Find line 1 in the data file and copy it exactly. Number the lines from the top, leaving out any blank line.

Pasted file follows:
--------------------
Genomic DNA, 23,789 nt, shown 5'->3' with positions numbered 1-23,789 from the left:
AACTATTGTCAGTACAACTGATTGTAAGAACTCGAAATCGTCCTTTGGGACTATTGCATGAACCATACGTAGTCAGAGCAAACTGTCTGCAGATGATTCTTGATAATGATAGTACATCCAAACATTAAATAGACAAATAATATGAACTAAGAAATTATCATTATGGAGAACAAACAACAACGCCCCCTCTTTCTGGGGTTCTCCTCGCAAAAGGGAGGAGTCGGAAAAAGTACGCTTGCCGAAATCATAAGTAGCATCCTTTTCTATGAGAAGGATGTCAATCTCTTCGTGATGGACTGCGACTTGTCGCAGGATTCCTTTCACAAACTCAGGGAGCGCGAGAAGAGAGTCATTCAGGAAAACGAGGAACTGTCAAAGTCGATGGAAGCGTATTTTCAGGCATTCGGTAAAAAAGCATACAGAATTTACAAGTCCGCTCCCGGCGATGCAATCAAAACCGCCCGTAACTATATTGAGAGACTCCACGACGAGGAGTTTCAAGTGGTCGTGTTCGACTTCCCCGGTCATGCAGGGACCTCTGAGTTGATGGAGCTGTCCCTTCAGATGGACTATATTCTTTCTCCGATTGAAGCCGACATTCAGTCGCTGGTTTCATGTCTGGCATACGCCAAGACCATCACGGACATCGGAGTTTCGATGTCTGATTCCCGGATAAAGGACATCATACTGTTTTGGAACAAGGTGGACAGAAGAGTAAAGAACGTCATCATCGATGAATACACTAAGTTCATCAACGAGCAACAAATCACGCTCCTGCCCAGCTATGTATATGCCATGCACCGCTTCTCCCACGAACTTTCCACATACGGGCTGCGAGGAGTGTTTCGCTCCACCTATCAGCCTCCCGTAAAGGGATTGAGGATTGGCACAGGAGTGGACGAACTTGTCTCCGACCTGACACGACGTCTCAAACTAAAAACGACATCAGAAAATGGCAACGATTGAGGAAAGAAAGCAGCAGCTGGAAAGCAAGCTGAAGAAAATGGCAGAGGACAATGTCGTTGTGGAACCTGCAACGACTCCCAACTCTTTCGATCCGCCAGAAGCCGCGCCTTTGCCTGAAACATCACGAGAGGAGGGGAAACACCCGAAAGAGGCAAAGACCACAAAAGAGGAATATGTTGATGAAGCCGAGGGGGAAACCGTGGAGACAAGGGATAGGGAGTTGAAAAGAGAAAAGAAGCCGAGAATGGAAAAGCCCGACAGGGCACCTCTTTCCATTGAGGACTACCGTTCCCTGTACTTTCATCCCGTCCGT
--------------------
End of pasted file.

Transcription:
Genomic DNA, 23,789 nt, shown 5'->3' with positions numbered 1-23,789 from the left: